Tuesday we will attend Camp Read A Lot together. Here is the information you need to know:
Seems this is the time of year where gifts and giving are on the minds of many. Because there are all sorts of classroom items our students love, I thought I’d share a list of gift suggestions your kids might enjoy.
1. Post-it Notes: These are great for origami, doodling on, sticking on folders (and friends!). If you’re really feeling it – go for the SUPER sticky ones!
2. Pencil-tip erasers: We go through at least a dozen of these every day, and I’m quite certain they aren’t used for erasing. How many erasers can YOU fit on a pencil? Your 4th grader will fill you in.
3. Empty water bottles: Whether playing catch or banging out a rhythm, a box full of re-purposed water bottles will induce a smile!
4. Paper clips: Creativity abounds! They come in many shapes, sizes and colors, and can be used for all sorts of projects. I am always finding an entire chain of clips when I go to take just one.
5. Dominoes: I never have enough of these to keep everyone in supply. While no student has ever played the GAME of dominoes, they have found endless hands-on uses for these versatile toys. Get on the floor and enjoy them with your child!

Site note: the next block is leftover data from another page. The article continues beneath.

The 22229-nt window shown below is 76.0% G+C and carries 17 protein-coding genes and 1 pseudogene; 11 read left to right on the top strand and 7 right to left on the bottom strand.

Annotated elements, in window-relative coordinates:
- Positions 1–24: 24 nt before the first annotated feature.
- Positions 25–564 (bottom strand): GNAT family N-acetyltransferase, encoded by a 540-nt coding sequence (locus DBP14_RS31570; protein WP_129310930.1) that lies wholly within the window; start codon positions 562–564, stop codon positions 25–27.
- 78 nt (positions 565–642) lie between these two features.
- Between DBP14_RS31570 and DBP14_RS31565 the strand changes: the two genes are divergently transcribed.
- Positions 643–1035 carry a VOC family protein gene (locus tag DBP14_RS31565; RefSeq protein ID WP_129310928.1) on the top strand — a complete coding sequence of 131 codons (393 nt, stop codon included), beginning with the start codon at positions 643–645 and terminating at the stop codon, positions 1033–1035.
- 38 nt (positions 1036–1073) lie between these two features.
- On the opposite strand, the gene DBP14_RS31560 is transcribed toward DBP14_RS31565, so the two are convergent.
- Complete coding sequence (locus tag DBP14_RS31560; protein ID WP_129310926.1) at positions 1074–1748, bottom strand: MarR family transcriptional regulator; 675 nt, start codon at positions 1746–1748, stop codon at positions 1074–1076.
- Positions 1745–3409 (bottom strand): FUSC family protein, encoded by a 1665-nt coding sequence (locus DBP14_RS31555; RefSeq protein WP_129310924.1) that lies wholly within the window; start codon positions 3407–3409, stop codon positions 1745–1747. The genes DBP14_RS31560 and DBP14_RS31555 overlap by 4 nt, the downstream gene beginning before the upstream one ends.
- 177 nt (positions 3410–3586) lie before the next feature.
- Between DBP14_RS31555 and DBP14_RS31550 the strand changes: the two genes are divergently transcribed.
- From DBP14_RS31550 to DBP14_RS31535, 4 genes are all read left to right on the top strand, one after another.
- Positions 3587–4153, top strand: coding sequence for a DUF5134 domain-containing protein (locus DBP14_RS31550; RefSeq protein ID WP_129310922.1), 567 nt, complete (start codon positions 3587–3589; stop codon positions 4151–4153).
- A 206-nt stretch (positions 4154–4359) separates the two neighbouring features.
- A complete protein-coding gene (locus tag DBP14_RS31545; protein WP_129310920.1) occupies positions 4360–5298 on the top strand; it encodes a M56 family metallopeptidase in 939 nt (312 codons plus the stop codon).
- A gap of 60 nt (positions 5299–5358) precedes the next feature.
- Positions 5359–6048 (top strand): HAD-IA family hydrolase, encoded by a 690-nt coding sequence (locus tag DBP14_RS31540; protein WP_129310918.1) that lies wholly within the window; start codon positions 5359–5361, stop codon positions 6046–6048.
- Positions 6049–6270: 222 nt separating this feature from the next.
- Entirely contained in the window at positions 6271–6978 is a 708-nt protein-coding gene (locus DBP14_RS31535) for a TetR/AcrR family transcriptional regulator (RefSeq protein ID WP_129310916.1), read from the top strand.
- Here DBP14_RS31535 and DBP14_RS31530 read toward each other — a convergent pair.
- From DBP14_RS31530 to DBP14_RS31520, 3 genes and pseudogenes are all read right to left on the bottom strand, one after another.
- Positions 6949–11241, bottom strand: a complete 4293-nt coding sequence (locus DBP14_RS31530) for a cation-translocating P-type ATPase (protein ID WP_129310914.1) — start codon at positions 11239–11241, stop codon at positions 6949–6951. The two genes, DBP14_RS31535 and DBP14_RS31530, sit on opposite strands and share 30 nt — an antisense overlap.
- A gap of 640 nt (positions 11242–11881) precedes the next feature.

Though students aren’t “asking” for these items, I know they would truly enjoy them! I also know there is one more thing they are not asking for, yet I know they would absolutely love…
What I’ve found my students want most is time and attention, and plenty of it. The time we spend chatting together about things important to them is priceless. Their enthusiasm and curiosity is endless, and their perspective always reminds me of what is important in life.
Enjoy your 4th graders. I know I do!
This week on Wednesday we will start Operation Secret Snowflake. It is imperative to have every student participate, so no one is left out. To aid in that goal, there will be no other homework this week. Take time to put forth effort for your Secret Snowflake, and then enjoy the extra free time!
I have had 4 families answer our classroom communication survey. Be sure to take a minute to complete it – I value every response!!
I took two hours out of my day today to catch the re-airing of National Geographic’s #SleeplessInAmerica. The topic of sleep, particularly as it relates to children, is something I have always been interested in. In fact, I have written about sleep in prior blog posts as well (HERE, HERE, HERE and HERE). I cannot understate the importance of ALL of us getting enough sleep. This show is a MUST-SEE for everyone!